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Study finds more parents hesitant about children getting HPV vaccine

Doctors say that comes with potentially life-threatening consequences

A bottle of the Human Papillomavirus vaccination is seen at the University of Miami Miller School of Medicine on September 21, 2011 in Miami, Florida. The vaccine for human papillomavirus, or HPV, is given to prevent a sexually transmitted infection that can cause cancer. (Photo by Joe Raedle/Getty Images) (2011 Getty Images)

JACKSONVILLE, Fla. – A new study says that while more doctors are recommending it, more parents are hesitant about their daughters and sons getting the human papillomavirus (HPV) vaccine -- even though it can protect against a half-dozen different cancers.

This is not a new vaccine. It was approved by the Food and Drug Administration 15 years ago.

The Centers for Disease Control and Prevention reports more than 120 million doses of the vaccine have been distributed since then, and the data continues to show it’s safe and effective in both males and females. In fact, it’s 90% effective in preventing six different cancers.

Yet, the new study found there’s more hesitation from parents to get their children vaccinated, and the doctors who News4Jax spoke with say that comes with potentially life-threatening consequences.

“I get very passionate about this because -- it’s ridiculous -- I am a cancer surgeon, and I want to put myself out of business,” said Dr. Guy Benrubi, the emeritus chair of the Department of Obstetrics and Gynecology at UF Health Jacksonville.

Benrubi has practiced medicine for more than three decades, but his main passion nowadays is educating people on the importance of getting the HPV vaccine.

“Suppose they got a vaccine tomorrow that prevents breast cancer in women, would we have resistance to that? Why do we have resistance against a vaccine that prevents cervical cancer?” Benrubi said.

The HPV vaccine does not just prevent against cervical cancer. Besides the cervix, the HPV vaccine can prevent cancer from developing in the vagina, vulva, penis, anus and back of the throat, including tongue and tonsils in both men and women.

“We have this tool, but there is a reluctance by patients to use it,” Benrubi

The FDA has approved the vaccine for anyone up to 45 years old, but the CDC recommends children be vaccinated at age 11 or 12, which means primarily parents will make that decision.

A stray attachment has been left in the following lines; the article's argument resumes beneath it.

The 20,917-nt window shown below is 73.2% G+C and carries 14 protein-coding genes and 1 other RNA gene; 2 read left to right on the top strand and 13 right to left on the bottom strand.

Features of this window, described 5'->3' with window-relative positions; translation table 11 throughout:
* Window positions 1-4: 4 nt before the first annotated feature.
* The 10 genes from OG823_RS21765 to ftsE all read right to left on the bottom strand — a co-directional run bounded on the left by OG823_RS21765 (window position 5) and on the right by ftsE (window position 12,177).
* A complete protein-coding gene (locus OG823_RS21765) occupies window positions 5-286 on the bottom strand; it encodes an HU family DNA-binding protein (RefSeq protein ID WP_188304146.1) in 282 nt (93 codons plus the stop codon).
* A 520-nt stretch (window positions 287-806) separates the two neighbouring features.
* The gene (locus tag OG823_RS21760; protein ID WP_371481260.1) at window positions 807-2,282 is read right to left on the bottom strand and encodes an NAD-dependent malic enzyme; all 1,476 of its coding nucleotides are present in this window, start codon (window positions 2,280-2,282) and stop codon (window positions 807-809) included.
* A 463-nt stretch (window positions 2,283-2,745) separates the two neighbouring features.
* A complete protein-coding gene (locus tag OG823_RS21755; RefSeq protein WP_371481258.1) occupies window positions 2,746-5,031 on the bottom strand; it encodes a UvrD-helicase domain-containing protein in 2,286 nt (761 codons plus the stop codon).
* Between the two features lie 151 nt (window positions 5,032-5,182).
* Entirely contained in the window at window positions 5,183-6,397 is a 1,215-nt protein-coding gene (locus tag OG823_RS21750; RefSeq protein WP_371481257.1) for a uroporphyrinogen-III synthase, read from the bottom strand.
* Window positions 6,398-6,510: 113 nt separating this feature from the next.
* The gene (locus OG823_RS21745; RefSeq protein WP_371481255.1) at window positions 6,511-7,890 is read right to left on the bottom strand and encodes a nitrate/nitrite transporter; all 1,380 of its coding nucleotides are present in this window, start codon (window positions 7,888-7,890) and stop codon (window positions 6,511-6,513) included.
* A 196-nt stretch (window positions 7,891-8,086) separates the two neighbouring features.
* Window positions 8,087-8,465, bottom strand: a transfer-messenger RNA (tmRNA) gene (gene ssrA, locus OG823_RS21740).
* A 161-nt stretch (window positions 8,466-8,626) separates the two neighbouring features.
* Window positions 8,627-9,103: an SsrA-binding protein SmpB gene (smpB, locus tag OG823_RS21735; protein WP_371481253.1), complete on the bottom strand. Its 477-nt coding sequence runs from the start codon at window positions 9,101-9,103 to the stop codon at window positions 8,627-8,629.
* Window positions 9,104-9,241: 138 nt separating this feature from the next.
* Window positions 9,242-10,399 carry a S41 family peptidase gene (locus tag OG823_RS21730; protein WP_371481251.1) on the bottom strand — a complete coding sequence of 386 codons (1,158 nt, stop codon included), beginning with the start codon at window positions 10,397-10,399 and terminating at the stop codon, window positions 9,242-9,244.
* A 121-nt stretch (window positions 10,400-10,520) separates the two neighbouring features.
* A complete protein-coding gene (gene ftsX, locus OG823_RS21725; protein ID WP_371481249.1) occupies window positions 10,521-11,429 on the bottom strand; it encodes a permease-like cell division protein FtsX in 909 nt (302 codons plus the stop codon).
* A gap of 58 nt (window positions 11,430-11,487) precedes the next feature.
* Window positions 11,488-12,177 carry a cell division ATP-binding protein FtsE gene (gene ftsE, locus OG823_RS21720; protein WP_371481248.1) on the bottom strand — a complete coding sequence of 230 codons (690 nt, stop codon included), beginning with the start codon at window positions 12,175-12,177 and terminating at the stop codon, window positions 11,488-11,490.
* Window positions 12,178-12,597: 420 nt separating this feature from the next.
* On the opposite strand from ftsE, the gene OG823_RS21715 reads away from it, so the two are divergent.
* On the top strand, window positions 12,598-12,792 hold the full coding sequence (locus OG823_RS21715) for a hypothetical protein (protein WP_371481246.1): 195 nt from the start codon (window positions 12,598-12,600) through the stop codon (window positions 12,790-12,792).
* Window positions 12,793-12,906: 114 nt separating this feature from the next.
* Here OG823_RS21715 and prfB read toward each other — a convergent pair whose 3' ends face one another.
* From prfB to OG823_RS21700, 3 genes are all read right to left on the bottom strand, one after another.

But the study published online Feb. 9 in Pediatrics, the official peer-reviewed journal of the American Academy of Pediatrics, showed that from 2012 to 2018, HPV vaccine hesitancy among parents of girls increased from 54% to 68%, compared to 44% to 59% among parents of boys.

“A lot of parents are worried about the safety of the vaccine, so that’s one of the reasons,” said Dr. Kalyani Sonawane, with the University of Texas School of Public Health, who is one of the publishers of the study. “A lot of people are not aware of the importance of the HPV vaccine, so lack of knowledge is also an important factor. Also, a lot of people feel it’s not necessary.”

According to the CDC, of the millions of people who have received the HPV vaccine, there has been no evidence suggesting the vaccine causes fertility problems, autism, long-term disabilities or death.

The CDC also says the HPV vaccine does not cause HPV infection or cancer.

Sonawane says any side effects are mild and go away quickly

“There could be minor adverse effects that are associated like pain at the injection site or fever, but they are not as serious to discount the benefits of the HPV vaccine,” Sonawane said.

Benrubi says he only wishes a vaccine had been available sooner.

“I remember distinctly 30 years ago -- we did not have a vaccine -- walking onto a floor in the middle of a Saturday night where the nurse said, ‘Dr. Benrubi, your patient is dying.’ And I knew she was going to die, and I walked in,” Benrubi recalled. “This was a 41-year-old patient, and in that same time that I was walking in, there was her husband was walking in, carrying a 3-year-old in his arms, holding another 6-year-old by the hand, and in front of him was a 10-year-old. They were all walking to see their mother die, and I said, ‘This is something that we need to get rid of.’”

Last month, Benrubi’s son, who is also a physician at UF Health Jacksonville, treated a 30-year-old mother of three who died from cervical cancer.

“Now that 30-year-old could have been vaccinated 15 years ago when the HPV vaccine came out, and she would not have had to die,” he said.

Benrubi implores parents and their children to get the vaccine.


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